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tude of leaves on the curves.

We arrived at the end of the

Dragon, intact and exhilarated at a

parking lot by a lake which had been

drained because of a dam leak, reveal-

ing a really low water level. A couple

of uniformed fellows explained that

they were “Security,” to keep scav-

engers from coming into the exposed

lake bed with their shovels and metal

detectors looking for Cherokee Indian

relics and previously covered home-

stead items. Remember that the TVA

project in the 1930s built numerous

dams which backed up water into

lakes and reservoirs and buried

houses, settlements and small towns

as the lakes filled.

After some cross country touring

over a bit of more rolling terrain we re-

turned to the Lodge via the Cherohala

Skyway, enjoying a lunch stop (food

prepared by the Lodge) at an overview

on the 5,400 ft.-high route that

brought us back to the Lodge en-

trance. That evening after supper I

gave a short version of the early

Shelby 350 program history.

On Wednesday we started what

would be our longest day and encoun-

tered a bit of rain. Heading toward

Hayesville, we crossed the Ap-

palachian Trail in the process. We

stopped at the Jackie Jones Mustang

Collection behind his Dodge-Jeep deal-

ership, a private but highly regarded

collection of cars, parts, signs and lit-

erature that absorbed everyone’s at-

tention for the entire time we had

there. After we left the museum we

headed for the Hayesville town

square, parked, and had lunch in the

Gazebo in the center of town. The

mayor stopped by with the police chief

and pointed out some of the historic

features of the town. While Lee Cross

allowed the mayor to drive his car

around the Square (quite briskly I

might add), we had the police chief en-

gaged. Some of us also enjoyed the

hospitality of an old-time ice cream

shop on the town square.

We reluctantly had to move on to

stay on schedule, and stopped for a

group picture at the Hiwasee Dam

rest stop where we could view the

huge water turbine on display. From

there we were tooling up curvy route

68 in Tennessee when Woody

Woodruff’s ‘67 made a spin to the right

and backed down a 10-ft. bank to a

creek bed. Fortunately, he only mowed

down some underbrush and did some

minor damage to the underside of the

car. No one was hurt and one of the

Tour cars traveled to the next town to

send a wrecker. Cell service was non-

existent at that spot.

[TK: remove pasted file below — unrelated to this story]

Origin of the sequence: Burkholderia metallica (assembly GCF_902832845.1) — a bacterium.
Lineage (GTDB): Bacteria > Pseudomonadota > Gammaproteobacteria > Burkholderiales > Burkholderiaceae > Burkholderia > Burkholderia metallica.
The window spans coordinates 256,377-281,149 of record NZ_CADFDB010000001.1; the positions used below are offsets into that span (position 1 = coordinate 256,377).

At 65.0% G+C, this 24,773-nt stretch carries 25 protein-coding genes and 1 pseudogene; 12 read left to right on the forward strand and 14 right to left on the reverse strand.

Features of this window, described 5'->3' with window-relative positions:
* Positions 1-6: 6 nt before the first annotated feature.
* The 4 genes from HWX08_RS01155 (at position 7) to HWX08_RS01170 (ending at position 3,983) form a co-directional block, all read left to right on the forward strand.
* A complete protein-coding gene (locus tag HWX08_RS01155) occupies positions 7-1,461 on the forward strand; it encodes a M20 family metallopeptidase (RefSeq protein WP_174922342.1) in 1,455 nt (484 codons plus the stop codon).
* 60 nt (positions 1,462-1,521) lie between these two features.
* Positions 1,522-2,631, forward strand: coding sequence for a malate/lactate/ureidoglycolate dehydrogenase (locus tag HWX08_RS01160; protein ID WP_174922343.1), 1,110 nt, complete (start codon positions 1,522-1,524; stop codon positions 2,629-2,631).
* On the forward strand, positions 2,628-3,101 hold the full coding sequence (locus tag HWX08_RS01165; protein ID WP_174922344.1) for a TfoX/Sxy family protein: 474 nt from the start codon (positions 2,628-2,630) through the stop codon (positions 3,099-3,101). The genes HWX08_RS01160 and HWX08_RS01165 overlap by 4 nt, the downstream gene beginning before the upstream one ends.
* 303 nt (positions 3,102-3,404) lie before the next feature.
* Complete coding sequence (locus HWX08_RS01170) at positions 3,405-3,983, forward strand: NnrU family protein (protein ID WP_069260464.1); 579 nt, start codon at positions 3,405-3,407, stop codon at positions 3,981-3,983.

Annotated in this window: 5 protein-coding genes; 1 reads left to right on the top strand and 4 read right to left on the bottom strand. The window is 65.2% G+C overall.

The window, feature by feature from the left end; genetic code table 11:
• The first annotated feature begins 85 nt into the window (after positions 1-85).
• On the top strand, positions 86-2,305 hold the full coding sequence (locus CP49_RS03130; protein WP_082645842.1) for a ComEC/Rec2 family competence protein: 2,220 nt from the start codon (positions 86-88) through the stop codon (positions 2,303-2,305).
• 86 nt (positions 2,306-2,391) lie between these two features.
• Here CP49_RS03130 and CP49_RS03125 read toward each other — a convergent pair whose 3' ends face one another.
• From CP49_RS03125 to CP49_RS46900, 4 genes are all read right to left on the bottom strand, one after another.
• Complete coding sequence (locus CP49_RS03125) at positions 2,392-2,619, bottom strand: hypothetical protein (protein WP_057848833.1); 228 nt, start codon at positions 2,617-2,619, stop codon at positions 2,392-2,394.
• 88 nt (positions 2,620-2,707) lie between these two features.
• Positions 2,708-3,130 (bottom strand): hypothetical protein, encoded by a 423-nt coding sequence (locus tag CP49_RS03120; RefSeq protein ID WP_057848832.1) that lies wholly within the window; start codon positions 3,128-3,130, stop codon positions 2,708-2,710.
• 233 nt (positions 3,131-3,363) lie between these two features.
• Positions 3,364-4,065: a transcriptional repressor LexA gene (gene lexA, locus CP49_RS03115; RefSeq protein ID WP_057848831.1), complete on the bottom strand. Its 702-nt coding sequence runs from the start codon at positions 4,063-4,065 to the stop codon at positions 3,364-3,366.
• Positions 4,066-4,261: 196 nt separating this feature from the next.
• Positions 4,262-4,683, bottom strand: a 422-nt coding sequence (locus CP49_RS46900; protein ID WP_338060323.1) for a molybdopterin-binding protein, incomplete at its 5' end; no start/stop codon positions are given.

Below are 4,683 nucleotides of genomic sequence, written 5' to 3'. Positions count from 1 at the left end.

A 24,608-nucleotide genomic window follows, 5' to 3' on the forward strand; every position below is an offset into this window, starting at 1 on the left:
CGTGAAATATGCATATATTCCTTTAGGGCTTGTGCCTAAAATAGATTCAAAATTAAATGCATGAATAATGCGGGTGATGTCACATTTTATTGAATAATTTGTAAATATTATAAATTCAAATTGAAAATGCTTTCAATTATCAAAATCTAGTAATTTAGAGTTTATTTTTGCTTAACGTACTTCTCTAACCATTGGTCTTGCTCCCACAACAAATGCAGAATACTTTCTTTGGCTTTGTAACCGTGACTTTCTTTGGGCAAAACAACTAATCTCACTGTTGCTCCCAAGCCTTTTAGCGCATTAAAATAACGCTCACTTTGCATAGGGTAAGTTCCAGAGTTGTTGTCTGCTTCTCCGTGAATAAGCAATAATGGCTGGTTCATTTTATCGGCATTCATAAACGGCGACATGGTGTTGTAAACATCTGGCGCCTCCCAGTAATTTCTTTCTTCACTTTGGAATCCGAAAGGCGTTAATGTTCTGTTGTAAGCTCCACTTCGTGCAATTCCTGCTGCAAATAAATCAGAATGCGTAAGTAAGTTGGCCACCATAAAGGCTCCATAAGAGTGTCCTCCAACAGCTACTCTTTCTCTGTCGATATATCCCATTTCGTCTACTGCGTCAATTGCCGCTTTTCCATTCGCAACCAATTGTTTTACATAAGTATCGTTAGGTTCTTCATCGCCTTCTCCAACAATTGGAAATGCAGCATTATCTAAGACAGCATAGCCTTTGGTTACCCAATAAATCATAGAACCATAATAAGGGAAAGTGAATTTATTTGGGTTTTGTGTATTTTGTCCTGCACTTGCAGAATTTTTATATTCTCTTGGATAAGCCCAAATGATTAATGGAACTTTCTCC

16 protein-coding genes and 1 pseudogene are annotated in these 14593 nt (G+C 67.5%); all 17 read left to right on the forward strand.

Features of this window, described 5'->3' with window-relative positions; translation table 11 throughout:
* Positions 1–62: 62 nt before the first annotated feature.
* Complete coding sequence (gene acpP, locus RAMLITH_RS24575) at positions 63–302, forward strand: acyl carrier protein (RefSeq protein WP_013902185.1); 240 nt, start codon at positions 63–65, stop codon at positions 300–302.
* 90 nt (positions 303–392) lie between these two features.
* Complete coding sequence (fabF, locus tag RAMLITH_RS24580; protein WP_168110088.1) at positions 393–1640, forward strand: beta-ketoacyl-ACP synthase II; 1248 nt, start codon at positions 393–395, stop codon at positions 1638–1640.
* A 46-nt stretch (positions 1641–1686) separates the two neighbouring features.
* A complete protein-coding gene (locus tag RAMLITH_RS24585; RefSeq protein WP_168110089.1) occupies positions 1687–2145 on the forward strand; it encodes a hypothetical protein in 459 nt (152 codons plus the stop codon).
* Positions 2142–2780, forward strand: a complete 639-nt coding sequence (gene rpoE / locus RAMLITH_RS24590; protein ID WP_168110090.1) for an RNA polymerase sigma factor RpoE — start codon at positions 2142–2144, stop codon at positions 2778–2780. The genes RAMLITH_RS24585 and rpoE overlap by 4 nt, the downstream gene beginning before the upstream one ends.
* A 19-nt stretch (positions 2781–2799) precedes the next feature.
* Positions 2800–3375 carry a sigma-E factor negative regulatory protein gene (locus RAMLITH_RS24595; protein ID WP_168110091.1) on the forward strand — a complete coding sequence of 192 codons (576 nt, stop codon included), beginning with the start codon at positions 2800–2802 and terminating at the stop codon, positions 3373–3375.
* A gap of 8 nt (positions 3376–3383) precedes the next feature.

We all eventually arrived at the

Snowbird over the Cherohala Skyway

in late afternoon. Tom Cotter volun-

teered to let Woody drive his car back

home to the Charlotte area while he

towed Woody’s car in his trailer, since

their destinations were close to each

other and Woody had driven his car to

the Tour.

After another nice dinner, Steven

Smith gave an interesting talk about

some of his adventures testing various

cars over the years. Then everyone

gathered for the last time in the Lodge

screen house to watch Roger Morri-

son’s videos of prior Cotter and Drew

Serb Tours. This had been a favorite

gathering place before and after din-

ner during the Tour and had a won-

derfully warm gas fire pit in the center

surrounded by comfortable seating.

After breakfast in the morning

there was lots of trailer loading activ-

ity and goodbyes. We headed back to

the Knoxville area to leave our car for


The Tour contained some really

well planned and challenging roads

which we all enjoyed even though they

were damp much of the time and, im-

portantly, there were sufficient rest

and gas stops spaced along the route.

The wet weather probably was to our

advantage as it limited traffic on the

curvy roads and allowed us to keep up

a brisk pace. The scenery was spectac-

ular with brilliant fall colors in every

direction and the many natural attrac-

tions like waterfalls and overlooks

added to everyone’s enjoyment. Over-

all, it was a grand time with good peo-

ple who appreciate the Shelby legend

as well as each other.


Winter 2016 39

Dinners every night were just an enjoyable extension of the

tour’s vehicular camaraderie. Tom Cotter [


] employed his

experience gained in planning Cobra tours over the years to

make it an enjoyable time for everyone.

An especially nice touch were event door emblems that every

participant received carrying their car’s serial number. The mag-

netic American flag/name/CS logo was something Mark Hovan-

der created for the Pebble Beach Concours 75-mile drive when

he shared 5S003.